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Housing


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52 replies to this topic

#16 tooney1

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Posted 09 August 2018 - 06:34 AM

I'm not sure moving south (off Shetland) will aid the situation since there is a housing crisis across the country and it's likely you'll hit the same problems with other local authorities. However you might find more affordable private rent or better job opportunities.

 

£10 an hour in a full-time job plus 5% deposit will get you a mortgage, so it's not that out of reach unless you are unskilled/minimum wage. Unfortunately public sector housing owes you nothing if you are able bodied and can afford private rent or a house-share.



#17 Ghostrider

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Posted 11 August 2018 - 09:22 PM

Get your granny to give you a letter saying she's giving you notice to quit her house on a certain date. That makes you 'homeless' through no fault of your own, and very, very likely eligible to be offered some sort of 'Temporary Emergency' accomodation.

 

You'll have to take whatever they offer you or you'll disqualify yourself from being considered 'homeless' by them, and it may well be a grot hole in the back end of nowhere, but accepting it gets you on the ladder for a permanent place down the line a bit - anywhere from 6 months - 2 years seems to be about average.

 

While you're supposed to live in whatever that 'temporary emergency' accomodation is, not everyone chooses to do so full time. Moving a few bits of furniture and personal possessions in to it, spending an occasional night there, and collecting mail once or twice a week is all some have done with it round here.


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#18 BGDDisco

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Posted 12 August 2018 - 05:13 AM

It helps if you aren't applying for a house on your own. Most social housing is 2 or 3 bed houses, and single men don't have the points required to get higher up the housing list. Could you apply jointly with a best mate and share a house - this worked for me 20+ years ago, (it was kind of like my student days having a flatmate) - and after a while one will disappear off with a partner have kids and get their own house. Then you ask officially for sole tenancy and bingo! you've got a council house.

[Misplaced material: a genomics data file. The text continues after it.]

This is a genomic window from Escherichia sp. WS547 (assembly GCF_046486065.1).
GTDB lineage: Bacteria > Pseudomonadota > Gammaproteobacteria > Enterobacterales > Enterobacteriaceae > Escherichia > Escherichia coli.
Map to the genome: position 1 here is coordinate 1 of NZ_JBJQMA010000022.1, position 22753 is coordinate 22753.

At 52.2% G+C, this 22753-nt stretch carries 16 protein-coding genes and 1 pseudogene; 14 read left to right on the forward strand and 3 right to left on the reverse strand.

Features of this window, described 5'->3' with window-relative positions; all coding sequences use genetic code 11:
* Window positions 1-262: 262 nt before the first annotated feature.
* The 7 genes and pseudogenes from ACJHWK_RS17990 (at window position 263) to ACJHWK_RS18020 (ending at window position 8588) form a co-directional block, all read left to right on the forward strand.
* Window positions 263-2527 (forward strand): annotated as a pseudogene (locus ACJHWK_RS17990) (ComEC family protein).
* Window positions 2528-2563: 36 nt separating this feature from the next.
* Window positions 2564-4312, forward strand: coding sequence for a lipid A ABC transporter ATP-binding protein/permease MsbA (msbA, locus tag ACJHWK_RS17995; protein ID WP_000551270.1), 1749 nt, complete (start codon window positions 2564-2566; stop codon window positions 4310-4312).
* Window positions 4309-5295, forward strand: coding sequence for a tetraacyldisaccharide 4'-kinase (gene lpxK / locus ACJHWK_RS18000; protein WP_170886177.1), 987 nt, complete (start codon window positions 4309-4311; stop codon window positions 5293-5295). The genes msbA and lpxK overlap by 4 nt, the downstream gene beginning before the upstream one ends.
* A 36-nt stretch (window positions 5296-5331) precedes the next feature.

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#19 paulb

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Posted 12 August 2018 - 12:08 PM

Get your granny to give you a letter saying she's giving you notice to quit her house on a certain date. That makes you 'homeless' through no fault of your own, and very, very likely eligible to be offered some sort of 'Temporary Emergency' accomodation.

 

You'll have to take whatever they offer you or you'll disqualify yourself from being considered 'homeless' by them, and it may well be a grot hole in the back end of nowhere, but accepting it gets you on the ladder for a permanent place down the line a bit - anywhere from 6 months - 2 years seems to be about average.

 

While you're supposed to live in whatever that 'temporary emergency' accomodation is, not everyone chooses to do so full time. Moving a few bits of furniture and personal possessions in to it, spending an occasional night there, and collecting mail once or twice a week is all some have done with it round here.

and if found out likely to lose the house and possibly face prosecution as well as depriving someone that really needs it. 



#20 Ghostrider

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Posted 12 August 2018 - 02:50 PM

^ There's always that risk, but in reality 'proving' a person isn't living someplace when they have some of their stuff in it, and have mail delivered to it is very difficult. You'd need to stake the place out for an extended period, or set up cameras to get irrefutable proof.

 

Its the chance you take if you think its worth it to get on the housing ladder, if you don't, you don't. I've never heard of anybody being 'caught' and being prosecuted up here, and even if you were and lost the house, you're just back to where you started. Many have thought it 'worth a try' over the years and gotten away with it, so if you've been on the list for years with no luck, what do you have to lose, and the odds seem stacked in your favour anyway.



#21 Shetland_boys

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Posted 12 August 2018 - 03:12 PM

I will get a letter written and see where it gets me. I do know someone who does exactly what you have said and it seems to be working fine for them. It does piss me off though when i know someone like me could do with a house yet they pretend to be living in their nice country house but stay with friends in the town. I also know a couple who have a council house each and live together in one and the other house is sitting there empty but i guess that's happening all over.


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#22 Ghostrider

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Posted 12 August 2018 - 04:59 PM